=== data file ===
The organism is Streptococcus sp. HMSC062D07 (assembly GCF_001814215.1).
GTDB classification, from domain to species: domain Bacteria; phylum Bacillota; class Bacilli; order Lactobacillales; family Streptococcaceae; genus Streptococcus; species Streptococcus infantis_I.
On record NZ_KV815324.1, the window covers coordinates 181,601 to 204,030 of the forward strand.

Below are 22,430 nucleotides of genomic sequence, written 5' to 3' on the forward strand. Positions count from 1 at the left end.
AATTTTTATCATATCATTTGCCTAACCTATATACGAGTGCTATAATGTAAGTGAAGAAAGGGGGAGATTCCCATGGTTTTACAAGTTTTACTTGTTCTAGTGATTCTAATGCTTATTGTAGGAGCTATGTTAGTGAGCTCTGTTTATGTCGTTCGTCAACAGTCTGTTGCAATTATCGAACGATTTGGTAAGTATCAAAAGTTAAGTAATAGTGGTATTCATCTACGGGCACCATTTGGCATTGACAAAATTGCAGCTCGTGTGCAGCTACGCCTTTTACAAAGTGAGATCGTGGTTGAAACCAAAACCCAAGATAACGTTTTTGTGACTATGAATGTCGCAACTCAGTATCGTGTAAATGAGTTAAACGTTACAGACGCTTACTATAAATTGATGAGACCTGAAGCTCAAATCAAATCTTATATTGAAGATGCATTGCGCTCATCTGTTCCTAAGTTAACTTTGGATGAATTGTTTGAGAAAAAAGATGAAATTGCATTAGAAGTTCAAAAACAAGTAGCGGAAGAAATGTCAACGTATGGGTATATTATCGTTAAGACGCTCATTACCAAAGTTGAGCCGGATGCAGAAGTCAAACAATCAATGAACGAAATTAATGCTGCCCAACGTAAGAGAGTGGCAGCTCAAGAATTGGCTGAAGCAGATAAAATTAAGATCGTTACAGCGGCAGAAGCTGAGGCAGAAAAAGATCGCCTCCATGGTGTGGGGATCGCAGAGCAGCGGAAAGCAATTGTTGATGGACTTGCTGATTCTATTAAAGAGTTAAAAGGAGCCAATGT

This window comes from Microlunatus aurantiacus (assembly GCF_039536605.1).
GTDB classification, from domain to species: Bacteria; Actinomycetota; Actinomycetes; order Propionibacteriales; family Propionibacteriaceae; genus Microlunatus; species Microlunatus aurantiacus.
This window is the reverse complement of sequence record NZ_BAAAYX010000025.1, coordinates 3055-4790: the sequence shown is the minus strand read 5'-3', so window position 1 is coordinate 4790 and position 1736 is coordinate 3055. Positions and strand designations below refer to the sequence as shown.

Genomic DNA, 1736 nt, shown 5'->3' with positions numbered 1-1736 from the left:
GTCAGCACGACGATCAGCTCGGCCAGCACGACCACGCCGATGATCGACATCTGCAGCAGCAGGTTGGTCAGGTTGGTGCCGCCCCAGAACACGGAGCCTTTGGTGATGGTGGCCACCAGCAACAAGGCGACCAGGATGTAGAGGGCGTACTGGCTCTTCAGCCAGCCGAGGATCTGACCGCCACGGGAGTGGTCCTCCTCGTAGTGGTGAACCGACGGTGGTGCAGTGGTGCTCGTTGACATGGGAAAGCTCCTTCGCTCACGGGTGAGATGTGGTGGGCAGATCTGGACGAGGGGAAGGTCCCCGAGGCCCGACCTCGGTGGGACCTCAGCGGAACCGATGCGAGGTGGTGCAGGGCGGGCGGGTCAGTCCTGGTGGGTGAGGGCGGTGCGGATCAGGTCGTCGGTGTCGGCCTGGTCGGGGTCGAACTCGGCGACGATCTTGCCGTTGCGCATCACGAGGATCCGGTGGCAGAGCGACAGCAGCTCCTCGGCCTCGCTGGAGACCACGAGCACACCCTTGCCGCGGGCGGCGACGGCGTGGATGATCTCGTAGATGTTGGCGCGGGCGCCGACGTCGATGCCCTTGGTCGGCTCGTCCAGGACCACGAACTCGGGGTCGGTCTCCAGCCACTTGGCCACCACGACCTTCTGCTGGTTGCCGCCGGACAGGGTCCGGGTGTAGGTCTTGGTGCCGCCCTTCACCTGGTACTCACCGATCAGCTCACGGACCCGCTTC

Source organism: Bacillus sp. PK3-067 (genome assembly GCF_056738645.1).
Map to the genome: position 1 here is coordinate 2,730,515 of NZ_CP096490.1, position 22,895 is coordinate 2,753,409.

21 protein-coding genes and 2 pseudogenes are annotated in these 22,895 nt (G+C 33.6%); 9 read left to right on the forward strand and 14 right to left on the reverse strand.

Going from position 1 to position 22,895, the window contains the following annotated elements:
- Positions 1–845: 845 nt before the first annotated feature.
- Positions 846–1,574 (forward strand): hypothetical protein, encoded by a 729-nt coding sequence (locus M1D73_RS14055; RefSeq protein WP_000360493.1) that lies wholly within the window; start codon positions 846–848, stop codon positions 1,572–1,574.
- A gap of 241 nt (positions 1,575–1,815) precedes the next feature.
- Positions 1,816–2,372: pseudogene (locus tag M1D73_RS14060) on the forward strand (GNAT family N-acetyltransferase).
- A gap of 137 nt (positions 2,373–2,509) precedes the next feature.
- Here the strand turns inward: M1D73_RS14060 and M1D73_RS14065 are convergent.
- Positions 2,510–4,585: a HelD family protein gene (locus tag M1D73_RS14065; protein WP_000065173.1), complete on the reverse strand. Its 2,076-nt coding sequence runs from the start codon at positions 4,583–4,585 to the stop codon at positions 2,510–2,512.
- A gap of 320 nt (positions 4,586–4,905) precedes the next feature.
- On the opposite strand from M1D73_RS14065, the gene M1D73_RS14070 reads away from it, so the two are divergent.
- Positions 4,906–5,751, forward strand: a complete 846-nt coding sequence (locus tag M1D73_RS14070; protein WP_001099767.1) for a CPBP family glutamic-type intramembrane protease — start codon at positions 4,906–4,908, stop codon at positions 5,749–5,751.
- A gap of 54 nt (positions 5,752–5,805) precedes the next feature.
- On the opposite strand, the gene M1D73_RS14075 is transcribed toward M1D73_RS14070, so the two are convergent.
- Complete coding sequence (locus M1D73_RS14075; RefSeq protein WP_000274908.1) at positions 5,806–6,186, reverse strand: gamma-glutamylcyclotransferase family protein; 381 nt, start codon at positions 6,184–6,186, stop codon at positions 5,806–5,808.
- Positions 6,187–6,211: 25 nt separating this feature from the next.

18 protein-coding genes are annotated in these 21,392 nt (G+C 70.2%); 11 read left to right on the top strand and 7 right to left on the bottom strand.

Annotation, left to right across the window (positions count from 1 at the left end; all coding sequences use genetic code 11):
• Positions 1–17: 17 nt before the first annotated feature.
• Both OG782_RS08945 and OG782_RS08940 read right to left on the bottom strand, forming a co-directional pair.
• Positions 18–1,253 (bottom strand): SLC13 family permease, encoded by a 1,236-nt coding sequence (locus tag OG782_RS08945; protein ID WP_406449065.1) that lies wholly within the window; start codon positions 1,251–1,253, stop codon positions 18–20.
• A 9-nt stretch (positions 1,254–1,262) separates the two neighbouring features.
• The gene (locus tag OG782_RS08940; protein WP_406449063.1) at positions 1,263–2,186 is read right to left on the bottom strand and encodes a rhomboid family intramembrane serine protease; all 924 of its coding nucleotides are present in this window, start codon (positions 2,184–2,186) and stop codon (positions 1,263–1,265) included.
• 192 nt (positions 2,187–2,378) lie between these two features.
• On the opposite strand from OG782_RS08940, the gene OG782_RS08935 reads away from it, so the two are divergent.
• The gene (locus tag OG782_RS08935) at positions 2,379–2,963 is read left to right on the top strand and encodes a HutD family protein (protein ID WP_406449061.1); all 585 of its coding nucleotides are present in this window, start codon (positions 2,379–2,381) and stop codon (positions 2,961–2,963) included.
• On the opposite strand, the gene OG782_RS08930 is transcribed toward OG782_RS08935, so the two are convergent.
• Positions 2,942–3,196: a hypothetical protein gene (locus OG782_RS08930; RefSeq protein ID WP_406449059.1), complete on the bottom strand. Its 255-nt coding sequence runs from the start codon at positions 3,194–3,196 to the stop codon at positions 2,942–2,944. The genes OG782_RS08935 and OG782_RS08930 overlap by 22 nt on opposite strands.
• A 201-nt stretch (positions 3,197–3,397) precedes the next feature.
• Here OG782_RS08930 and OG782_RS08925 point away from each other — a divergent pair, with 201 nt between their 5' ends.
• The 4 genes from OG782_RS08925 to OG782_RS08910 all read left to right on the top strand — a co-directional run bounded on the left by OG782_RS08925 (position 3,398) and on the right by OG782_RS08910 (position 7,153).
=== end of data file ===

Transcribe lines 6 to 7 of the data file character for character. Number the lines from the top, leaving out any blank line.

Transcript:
This window comes from Microlunatus aurantiacus (assembly GCF_039536605.1).
GTDB classification, from domain to species: Bacteria; Actinomycetota; Actinomycetes; order Propionibacteriales; family Propionibacteriaceae; genus Microlunatus; species Microlunatus aurantiacus.